LAST YEAR, GOLDMAN SACHS RELEASED A REPORT ON WHAT IT DEEMED A CRAFT REVOLUTION. “THE RISE OF CRAFT IS HERE TO STAY,” THE FINANCIER DECLARED. OVER THE NEXT DECADE, COMPANY ANALYST JUDY HONG CONFIRMED, THE REVOLUTION WILL GROW INTO A GLOBAL PHENOMENON, FORCING LARGER BRANDS AND CORPORATIONS TO CREATE OR BUY THEIR OWN CRAFT LINES. THIS EXPONENTIAL GROWTH IS POSSIBLE, SHE CONTINUED, BECAUSE “CRAFT” HAS NO CLEAR-CUT DEFINITION. IT CAN MEAN ARTISINAL, SMALL BATCH, LOCALLY SOURCED, HANDMADE — OR ONE OR NONE OF THE ABOVE. IT CAN SIMPLY SIGNIFY MARKETING TO MEET THE CURRENT CONSUMER MEGA TREND: A DESIRE FOR AUTHENTICITY.
Natalie Chanin would beg to differ. The founder of Alabama Chanin — a Florence, Alabama-based lifestyle company producing well-designed and thoughtfully made goods — proposes and practices a precise definition of craft, one that champions an unwavering dedication to maintaining sustainable practices to create sustainable products. This commitment is evidenced in the 17-year-old company’s heirloom goods, which are fashioned from 100% organic cotton jersey to meet the highest standards of quality and to preserve traditions of community, design, production and living arts.
SHARE YOUR ORIGIN STORY: WHAT MOTIVATED YOU TO OPEN ALABAMA CHANIN?
“Origin story” sounds like I’m telling the story of a comic book character or superhero. Alabama Chanin’s beginning is not quite so heroic as that, but it was a reflection of my personal journey. For a while, I lived a sort of itinerant life, where I relied almost exclusively on myself. That can be a fulfilling life, but sometimes a hard one. After years of living and working in Europe, I came back to the U.S. for a sabbatical, of sorts. I started making clothes for myself again, by hand. Because they looked so different from what was hanging in boutiques or department stores, people noticed them and touched them and wanted to know more about them. When I finally decided I wanted to design my own line, no manufacturer wanted to make clothes in the way I wanted to make them; they could not see a profit. So I came back to my home in Alabama because I knew there were people here who could make things the way I envisioned them. I did not have a longterm plan to create a company, but all of the steps I took led me to where I am now.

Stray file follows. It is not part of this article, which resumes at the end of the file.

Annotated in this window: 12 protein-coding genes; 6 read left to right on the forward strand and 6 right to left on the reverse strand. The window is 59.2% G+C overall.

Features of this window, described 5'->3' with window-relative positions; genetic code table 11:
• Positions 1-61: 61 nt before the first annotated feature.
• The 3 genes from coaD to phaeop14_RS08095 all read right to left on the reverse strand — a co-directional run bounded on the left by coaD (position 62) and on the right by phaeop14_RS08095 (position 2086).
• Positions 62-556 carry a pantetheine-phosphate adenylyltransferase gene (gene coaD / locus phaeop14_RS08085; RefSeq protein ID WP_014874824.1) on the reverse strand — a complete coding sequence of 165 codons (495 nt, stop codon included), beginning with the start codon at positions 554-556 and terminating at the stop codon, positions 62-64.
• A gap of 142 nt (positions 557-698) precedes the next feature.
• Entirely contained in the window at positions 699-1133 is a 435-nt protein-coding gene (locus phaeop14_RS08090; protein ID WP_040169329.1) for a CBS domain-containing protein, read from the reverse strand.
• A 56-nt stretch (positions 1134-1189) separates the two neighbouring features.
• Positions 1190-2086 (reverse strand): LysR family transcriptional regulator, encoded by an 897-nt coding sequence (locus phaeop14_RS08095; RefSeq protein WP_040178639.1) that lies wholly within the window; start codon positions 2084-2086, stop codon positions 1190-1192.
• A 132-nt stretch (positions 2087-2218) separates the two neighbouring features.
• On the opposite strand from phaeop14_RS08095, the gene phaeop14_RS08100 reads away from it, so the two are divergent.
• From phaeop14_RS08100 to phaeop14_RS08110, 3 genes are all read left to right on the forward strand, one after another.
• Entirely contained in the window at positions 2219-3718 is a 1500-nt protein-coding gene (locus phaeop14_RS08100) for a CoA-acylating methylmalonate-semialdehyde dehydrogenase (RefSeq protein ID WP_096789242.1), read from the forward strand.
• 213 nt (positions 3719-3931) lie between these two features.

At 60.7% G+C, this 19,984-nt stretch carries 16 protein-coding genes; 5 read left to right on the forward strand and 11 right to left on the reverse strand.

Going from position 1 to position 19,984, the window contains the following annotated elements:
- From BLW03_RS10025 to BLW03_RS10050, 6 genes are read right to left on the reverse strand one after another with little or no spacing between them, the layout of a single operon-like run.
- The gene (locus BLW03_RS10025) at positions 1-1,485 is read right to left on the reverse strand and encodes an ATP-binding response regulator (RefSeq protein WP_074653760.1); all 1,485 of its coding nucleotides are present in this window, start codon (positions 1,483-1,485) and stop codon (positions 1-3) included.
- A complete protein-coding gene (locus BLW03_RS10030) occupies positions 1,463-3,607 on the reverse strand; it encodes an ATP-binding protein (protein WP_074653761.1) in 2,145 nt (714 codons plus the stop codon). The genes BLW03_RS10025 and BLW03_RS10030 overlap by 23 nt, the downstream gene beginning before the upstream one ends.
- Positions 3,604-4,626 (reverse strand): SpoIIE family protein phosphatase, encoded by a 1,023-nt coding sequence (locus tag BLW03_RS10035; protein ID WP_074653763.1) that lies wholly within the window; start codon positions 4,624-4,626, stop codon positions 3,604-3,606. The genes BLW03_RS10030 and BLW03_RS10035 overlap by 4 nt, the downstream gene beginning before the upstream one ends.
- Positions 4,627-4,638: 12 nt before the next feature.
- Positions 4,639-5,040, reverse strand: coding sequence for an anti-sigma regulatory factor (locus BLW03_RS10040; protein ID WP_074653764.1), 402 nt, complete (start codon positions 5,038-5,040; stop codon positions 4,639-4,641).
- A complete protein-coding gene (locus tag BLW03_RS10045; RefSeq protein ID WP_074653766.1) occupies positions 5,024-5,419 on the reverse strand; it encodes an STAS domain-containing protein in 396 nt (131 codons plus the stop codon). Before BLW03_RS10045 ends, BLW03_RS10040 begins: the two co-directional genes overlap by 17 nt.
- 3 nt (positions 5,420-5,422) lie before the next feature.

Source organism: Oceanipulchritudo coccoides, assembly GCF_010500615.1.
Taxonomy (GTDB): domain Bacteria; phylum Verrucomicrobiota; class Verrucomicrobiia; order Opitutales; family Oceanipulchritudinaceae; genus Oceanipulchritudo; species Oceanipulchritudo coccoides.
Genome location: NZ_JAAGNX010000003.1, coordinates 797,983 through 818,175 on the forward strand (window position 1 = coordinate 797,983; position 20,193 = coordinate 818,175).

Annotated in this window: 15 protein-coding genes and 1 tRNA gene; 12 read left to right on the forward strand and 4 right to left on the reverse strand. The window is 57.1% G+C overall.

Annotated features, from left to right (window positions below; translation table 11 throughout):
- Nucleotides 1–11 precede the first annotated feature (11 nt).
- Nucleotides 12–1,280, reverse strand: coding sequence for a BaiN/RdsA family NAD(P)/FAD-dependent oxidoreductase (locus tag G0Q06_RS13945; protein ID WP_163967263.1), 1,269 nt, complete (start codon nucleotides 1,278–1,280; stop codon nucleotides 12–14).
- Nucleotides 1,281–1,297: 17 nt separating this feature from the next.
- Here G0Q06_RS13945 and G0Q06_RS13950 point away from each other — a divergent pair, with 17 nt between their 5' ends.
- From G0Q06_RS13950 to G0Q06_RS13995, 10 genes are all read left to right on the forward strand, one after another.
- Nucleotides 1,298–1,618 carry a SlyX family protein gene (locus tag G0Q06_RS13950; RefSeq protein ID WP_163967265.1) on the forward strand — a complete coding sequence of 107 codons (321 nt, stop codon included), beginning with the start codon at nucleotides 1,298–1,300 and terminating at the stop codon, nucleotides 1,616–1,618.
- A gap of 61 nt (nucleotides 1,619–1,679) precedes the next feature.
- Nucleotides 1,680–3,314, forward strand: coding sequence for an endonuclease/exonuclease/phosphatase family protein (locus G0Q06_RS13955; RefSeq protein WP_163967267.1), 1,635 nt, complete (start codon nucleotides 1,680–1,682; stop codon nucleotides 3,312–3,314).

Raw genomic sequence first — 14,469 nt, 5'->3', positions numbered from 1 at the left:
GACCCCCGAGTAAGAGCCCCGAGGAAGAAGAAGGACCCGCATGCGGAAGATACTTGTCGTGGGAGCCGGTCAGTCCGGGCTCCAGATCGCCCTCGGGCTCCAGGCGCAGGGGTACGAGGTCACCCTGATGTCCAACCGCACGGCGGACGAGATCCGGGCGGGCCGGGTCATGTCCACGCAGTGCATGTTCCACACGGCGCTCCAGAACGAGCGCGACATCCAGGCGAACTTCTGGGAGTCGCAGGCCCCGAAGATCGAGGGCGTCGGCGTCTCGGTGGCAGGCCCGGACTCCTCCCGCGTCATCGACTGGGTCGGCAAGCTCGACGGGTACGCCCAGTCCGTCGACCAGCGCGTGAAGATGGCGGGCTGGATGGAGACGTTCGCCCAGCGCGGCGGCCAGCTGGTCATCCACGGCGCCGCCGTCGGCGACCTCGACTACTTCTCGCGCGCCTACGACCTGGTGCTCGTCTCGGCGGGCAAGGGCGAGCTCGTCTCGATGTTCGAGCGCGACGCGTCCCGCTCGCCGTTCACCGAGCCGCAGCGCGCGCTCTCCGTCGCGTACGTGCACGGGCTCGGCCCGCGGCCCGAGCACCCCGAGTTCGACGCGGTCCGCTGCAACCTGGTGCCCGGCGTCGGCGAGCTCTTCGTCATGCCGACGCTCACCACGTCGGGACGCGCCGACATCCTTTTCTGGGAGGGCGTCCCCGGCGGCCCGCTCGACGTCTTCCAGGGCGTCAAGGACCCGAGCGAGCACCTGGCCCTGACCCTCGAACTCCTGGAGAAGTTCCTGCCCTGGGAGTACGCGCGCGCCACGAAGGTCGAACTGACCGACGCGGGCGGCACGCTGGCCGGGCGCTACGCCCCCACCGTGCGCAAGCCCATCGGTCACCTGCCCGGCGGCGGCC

I think, at the heart of it, I was looking to make something real, something that was tangible and substantial. What I saw as we made our first garments was a type of transformation that I’d not witnessed before. Each item passed through the hands of an individual, who imparted upon it something personal. The product was transformed by the maker.
A SONG THAT'S ON REPEAT IN YOUR STUDIO
A BRAND YOU ADMIRE
WHAT IS YOUR BUSINESS PHILOSOPHY OR ETHOS?
We want to make thoughtful, quality products in a purposeful, responsible way. Alabama Chanin makes beautiful, well-designed things that are meant to enrich your life without doing harm to others or to the environment.
HOW DO YOU DEFINE SUCCESS BEYOND THE BOTTOM LINE?
Success is knowing that there is such a thing as having enough. Otherwise you’re constantly striving for something you can’t define, so you will never get it and you will never be satisfied. Success is deciding that you can be satisfied.
WHY DID YOU CHOOSE TO BASE YOUR BUSINESS IN FLORENCE, ALABAMA?
Initially, I came here because I wanted to make something that could not be mass-produced and required a special skill: hand sewing. Growing up, I saw my grandparents and their peers making things by hand, and so I knew there was a knowledge base here in Alabama that I could mine. On top of that, this community has always been a textile center. There were once many factories here and, though they are gone now, the people are still here. We have been able to marry that knowledge of textiles and manufacturing with Alabama Chanin's sustainable philosophies and design principles. It is a partnership that has helped the company grow and put some people back to work in the process.